And with that I turn the page to Demand, which should be focus for next 90 days and important all the way to year end. Based on current environment and year to date (ytd) I don’t think it is unreasonable to think we could match the last 2 year’s demand. Those two years we achieved 9.1 million mt Exports each. China’s chatter of economic slow down is a fly in the ointment, but that is more a Soybean story which brings in Argentine Government and tax changes, USD and other issues which have much less impact on Canola. It is reasonable to expect China to match recent imports of Canola, Canola Oil, and Meal, US has a bit more Canola available this year, but they face a major currency headwind vs us, Australia will have some exportable Canola, but it wasn’t a bumper crop there either and they are a small player in Canola. Let’s stay conservative and use 8.75 million mt of exports this year, with the knowledge that there is upside to that number as long as there are not major changes to this market short term. Regarding Domestic Use (mostly crush with a little seed and waste and spoilage) the ytd is similar to Exports, slightly ahead of last year. This also makes perfect sense as we have a new crush plant in Camrose capable of crushing up to 750K mt per year and there were no explosions that I know of causing extended shutdowns like Louis Dreyfous had in Yorkton last year. Why so many people had crush numbers down going into this report and so far this year really makes no sense to me at all.
The only significant year over year decrease in crush was in 12/13 when Aster Yellow and Sept wind storm took away so much yield that both Yorkton plants, and Harrowby just couldn’t keep running full. They bid all the way up to $30mt over to try to keep the plants going. Wouldn’t it be nice to see that again? It is that sort of bid that rations demand, and we have seen nothing like that this crop year. That shortage drug into the first quarter of 2013/14 as well, otherwise the trend has been strong and consistent increases. I just can’t wrap my head around a Crush number short of 8.25 million mt, and like my Export number I am leaving plenty of room for upside to that number.
The immediate impact to the balance sheet, without adjusting anything but the Acres and Yields StatsCan gave us today is 2 million mt more Canola Ending Stocks than I predicted, and 500K more than last year. You don’t have to be an analyst to see the Bearishness of those numbers. Thankfully domestic Crush and Exports both had room for increases. I eluded earlier to my issue with most Canola balance sheets out there going into this report being low Exports and Crush which had no justification, except that we didn’t have enough to supply large demand. Futures price has made no effort to ration demand, weak Loonie does not discourage demand, cheap ocean freight does not discourage demand, additional crush capacity this year and good weather and rail performance all contradict the low numbers that were out there. In reality our current scenario should be encouraging demand, not decreasing it, and statistical crush and exports now over 15 weeks into the year confirm demand at a pace ahead of last year. Here is where I think we sit today:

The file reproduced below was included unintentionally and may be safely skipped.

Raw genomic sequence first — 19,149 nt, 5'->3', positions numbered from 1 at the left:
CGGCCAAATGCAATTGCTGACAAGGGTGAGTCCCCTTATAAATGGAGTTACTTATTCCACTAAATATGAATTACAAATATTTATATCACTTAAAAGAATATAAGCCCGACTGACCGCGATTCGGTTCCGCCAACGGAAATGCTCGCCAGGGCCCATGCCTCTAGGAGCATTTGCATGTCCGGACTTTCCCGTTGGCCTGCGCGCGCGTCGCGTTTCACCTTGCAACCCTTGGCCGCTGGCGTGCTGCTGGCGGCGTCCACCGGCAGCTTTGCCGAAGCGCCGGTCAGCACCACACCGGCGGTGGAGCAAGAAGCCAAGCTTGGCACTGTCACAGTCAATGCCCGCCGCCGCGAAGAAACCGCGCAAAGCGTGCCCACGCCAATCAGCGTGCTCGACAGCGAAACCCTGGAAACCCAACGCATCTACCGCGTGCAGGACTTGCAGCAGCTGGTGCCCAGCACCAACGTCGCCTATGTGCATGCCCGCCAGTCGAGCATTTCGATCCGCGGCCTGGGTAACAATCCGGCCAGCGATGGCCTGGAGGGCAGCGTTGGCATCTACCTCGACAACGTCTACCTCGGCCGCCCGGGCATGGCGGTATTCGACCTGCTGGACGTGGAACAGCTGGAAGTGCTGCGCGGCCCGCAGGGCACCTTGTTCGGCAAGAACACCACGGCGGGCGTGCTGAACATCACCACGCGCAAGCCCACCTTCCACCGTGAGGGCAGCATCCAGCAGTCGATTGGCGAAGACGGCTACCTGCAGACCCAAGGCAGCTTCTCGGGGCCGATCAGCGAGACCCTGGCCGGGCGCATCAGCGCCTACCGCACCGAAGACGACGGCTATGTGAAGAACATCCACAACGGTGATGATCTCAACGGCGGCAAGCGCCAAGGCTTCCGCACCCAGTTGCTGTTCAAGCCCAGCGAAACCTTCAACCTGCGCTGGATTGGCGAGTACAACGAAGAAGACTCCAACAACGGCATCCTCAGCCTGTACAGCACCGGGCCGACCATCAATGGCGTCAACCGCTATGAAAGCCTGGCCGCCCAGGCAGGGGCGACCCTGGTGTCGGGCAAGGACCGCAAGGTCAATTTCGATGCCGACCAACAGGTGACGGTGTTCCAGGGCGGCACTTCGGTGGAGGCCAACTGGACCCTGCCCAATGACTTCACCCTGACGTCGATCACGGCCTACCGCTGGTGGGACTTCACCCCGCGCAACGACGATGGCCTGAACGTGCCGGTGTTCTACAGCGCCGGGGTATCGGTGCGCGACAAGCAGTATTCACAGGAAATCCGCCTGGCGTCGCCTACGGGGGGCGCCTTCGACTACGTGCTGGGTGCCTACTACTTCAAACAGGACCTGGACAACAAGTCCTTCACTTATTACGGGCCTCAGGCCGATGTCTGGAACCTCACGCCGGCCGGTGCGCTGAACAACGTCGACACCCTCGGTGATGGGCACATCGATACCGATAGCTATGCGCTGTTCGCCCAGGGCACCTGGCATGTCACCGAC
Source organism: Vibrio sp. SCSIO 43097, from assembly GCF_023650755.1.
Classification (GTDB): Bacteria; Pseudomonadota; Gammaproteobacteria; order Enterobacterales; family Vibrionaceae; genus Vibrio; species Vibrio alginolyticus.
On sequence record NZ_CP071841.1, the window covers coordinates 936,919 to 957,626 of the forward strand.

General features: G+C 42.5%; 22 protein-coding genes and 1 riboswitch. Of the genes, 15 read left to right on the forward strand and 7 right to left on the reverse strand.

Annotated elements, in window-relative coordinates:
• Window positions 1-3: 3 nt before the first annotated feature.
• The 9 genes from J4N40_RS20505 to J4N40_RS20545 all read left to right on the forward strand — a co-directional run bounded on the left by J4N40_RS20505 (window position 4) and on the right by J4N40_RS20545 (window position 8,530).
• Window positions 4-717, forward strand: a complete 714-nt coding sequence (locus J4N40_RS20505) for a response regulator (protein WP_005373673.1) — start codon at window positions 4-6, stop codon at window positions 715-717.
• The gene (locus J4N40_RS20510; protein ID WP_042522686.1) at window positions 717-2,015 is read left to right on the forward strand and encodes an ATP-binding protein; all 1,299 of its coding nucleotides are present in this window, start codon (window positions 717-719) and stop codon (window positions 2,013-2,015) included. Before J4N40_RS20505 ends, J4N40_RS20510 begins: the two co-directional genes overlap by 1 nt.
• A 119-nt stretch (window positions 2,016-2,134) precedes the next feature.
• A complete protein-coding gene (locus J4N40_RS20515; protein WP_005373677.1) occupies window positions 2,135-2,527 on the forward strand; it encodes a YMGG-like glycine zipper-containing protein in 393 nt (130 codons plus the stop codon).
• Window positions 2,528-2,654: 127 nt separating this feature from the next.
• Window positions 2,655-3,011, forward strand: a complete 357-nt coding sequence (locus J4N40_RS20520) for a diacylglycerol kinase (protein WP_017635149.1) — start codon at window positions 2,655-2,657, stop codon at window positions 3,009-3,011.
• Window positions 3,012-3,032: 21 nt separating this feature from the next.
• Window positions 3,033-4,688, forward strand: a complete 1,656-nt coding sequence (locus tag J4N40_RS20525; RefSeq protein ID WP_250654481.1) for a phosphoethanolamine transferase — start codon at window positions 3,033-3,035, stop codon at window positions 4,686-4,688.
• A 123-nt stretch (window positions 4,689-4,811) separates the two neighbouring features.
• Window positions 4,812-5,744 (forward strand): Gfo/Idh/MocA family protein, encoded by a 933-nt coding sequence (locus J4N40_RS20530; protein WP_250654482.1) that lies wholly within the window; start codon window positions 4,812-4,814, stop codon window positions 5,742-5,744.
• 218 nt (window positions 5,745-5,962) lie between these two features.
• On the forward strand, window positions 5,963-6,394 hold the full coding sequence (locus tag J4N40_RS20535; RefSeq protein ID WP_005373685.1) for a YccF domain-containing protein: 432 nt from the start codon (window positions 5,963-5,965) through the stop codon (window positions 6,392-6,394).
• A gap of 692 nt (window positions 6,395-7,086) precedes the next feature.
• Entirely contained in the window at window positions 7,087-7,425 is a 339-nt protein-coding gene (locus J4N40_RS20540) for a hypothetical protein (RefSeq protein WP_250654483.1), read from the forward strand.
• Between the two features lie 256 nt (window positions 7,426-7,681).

|Canola DLN Dec 4||2014-2015||DLN 2015-2016|
|Seeded Acres ‘000||20774.6||20094.7|
|Harvested Acres ‘000||20618.1||19973.9|
|Production (‘000 MT)||16410.1||17214.2|
|Total beginning stocks (‘000 MT)||3008.0||2321.7|
|Imports (‘000 MT)||65.0||115.8|
|Total supplies (‘000 MT)||19483.1||19651.7|
|Total domestic use (‘000 MT)||8030.4||8250.0|
|Total exports (‘000 MT)||9131.0||8750.0|
|Total demand (‘000 MT)||17161.4||17000.0|
|Total ending stocks (‘000 MT)||2321.7||2651.7|
|Source: DLN AgVentures and StatsCan|
But wait….you told us to wait it out. Yet net your S&D balance sheet still shows building stocks, that is not Bullish?! Firstly remember I believe my demand numbers to be conservative, if Canola makes a Bearish short term move that should allow for another half million mt or more demand which starts to take us below last year. This is where I shift to new crop, and to the cause and effect theory discussed recently. This Bearish news has the potential to keep Canola prices flat to down for the rest of the rotation decision window. Even with the miraculous yield numbers reported today I believe farmers know they dodged a bullet and were saved by yield. Low $10bu prices don’t make you rich with average or poor yields. I don’t expect everybody to assume they will be this fortunate again. This will lead to decreased acres, acres lost to extremely profitable pulse crops lets say. For the sake of argument, I will factor in a small reduction to 19.5 million seeded acres.When you combine the effects of increased demand and decreased supply caused by low prices the picture starts to change. In this scenario with a 5 year average yield we could run the bins empty of Canola in the 2016/17 crop year.
|Canola DLN Dec 4||2014-2015||DLN 2015-2016||DLN 2016|
|Seeded Acres ‘000||20774.6||20094.7||19500.0|
|Harvested Acres ‘000||20618.1||19973.9||19200.0|
|Production (‘000 MT)||16410.1||17214.2||15328.0|
|Total beginning stocks (‘000 MT)||3008.0||2321.7||2151.7|
|Imports (‘000 MT)||65.0||115.8||94.2|
|Total supplies (‘000 MT)||19483.1||19651.7||17573.8|
|Total domestic use (‘000 MT)||8030.4||8500.0||8500.0|
|Total exports (‘000 MT)||9131.0||9000.0||9000.0|
|Total demand (‘000 MT)||17161.4||17500.0||17500.0|
|Total ending stocks (‘000 MT)||2321.7||2151.7||73.8|
|Source: DLN AgVentures and StatsCan|
Of course when you start looking more than 18 months out there is plenty that will change this outlook. The thing most likely to change this outlook is higher prices. If we shake off this report and see better prices we could see less demand, and more new crop acres. So I will be “wrong” but it will be because we have higher prices so I will happily adjust my outlook, sell what I am holding at higher prices and move on. Basically we need higher prices soon or there will be a need for higher prices later.
If you stayed with me this far, congratulations! Most people fell asleep a couple paragraphs back, and the rest stopped reading the first time they found the word Bullish!! My eyes are fuzzy, and my brain clouded with scenarios so other crops will have to wait until next week.